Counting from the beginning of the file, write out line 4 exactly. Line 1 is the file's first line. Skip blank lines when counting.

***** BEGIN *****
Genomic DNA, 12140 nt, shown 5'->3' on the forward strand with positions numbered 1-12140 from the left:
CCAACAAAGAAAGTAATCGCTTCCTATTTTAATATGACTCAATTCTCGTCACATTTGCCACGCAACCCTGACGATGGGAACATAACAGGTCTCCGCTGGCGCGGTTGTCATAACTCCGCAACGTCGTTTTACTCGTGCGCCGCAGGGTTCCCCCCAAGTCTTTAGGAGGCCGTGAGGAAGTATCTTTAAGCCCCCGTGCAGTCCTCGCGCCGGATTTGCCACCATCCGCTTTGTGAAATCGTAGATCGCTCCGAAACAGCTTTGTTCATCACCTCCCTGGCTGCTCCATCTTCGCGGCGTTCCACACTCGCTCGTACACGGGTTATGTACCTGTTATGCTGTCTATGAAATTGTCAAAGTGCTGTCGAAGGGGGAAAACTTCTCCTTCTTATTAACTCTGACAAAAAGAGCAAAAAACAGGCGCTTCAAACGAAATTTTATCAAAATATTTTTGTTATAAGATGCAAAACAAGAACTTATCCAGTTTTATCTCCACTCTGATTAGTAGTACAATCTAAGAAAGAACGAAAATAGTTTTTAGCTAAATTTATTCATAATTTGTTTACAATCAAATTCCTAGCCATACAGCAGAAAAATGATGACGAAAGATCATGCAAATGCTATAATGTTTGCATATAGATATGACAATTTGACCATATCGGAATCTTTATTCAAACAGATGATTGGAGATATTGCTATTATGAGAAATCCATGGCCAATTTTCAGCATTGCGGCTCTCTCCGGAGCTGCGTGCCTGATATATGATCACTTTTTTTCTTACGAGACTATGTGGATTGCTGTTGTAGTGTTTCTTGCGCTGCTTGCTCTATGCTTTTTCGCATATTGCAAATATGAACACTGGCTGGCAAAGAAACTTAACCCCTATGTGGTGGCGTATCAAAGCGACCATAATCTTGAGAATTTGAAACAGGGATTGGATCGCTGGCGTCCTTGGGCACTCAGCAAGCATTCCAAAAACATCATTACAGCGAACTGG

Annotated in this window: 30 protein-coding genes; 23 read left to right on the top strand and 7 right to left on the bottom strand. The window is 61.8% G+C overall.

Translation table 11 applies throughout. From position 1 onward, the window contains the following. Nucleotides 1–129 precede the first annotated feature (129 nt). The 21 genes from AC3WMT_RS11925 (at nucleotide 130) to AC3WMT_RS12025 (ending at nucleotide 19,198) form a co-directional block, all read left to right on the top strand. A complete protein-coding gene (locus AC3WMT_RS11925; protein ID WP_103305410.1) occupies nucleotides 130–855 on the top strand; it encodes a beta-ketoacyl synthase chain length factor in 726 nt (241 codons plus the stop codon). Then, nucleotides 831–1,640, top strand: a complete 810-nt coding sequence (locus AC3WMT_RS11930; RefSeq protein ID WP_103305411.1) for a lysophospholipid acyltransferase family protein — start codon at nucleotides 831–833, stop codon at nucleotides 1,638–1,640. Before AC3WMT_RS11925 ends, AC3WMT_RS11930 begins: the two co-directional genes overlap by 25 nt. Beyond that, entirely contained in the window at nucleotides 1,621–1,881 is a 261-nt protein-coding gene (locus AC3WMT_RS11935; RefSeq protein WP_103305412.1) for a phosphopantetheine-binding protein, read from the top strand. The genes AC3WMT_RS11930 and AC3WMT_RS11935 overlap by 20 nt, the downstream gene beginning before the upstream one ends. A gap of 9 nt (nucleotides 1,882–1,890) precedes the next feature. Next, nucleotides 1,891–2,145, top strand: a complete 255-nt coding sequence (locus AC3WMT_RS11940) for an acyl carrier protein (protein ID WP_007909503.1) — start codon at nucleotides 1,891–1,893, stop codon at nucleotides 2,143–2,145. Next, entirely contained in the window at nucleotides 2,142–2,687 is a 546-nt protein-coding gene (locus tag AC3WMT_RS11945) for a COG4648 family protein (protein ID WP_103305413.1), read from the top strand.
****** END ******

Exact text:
Translation table 11 applies throughout. From position 1 onward, the window contains the following. Nucleotides 1–129 precede the first annotated feature (129 nt). The 21 genes from AC3WMT_RS11925 (at nucleotide 130) to AC3WMT_RS12025 (ending at nucleotide 19,198) form a co-directional block, all read left to right on the top strand. A complete protein-coding gene (locus AC3WMT_RS11925; protein ID WP_103305410.1) occupies nucleotides 130–855 on the top strand; it encodes a beta-ketoacyl synthase chain length factor in 726 nt (241 codons plus the stop codon). Then, nucleotides 831–1,640, top strand: a complete 810-nt coding sequence (locus AC3WMT_RS11930; RefSeq protein ID WP_103305411.1) for a lysophospholipid acyltransferase family protein — start codon at nucleotides 831–833, stop codon at nucleotides 1,638–1,640. Before AC3WMT_RS11925 ends, AC3WMT_RS11930 begins: the two co-directional genes overlap by 25 nt. Beyond that, entirely contained in the window at nucleotides 1,621–1,881 is a 261-nt protein-coding gene (locus AC3WMT_RS11935; RefSeq protein WP_103305412.1) for a phosphopantetheine-binding protein, read from the top strand. The genes AC3WMT_RS11930 and AC3WMT_RS11935 overlap by 20 nt, the downstream gene beginning before the upstream one ends. A gap of 9 nt (nucleotides 1,882–1,890) precedes the next feature. Next, nucleotides 1,891–2,145, top strand: a complete 255-nt coding sequence (locus AC3WMT_RS11940) for an acyl carrier protein (protein ID WP_007909503.1) — start codon at nucleotides 1,891–1,893, stop codon at nucleotides 2,143–2,145. Next, entirely contained in the window at nucleotides 2,142–2,687 is a 546-nt protein-coding gene (locus tag AC3WMT_RS11945) for a COG4648 family protein (protein ID WP_103305413.1), read from the top strand.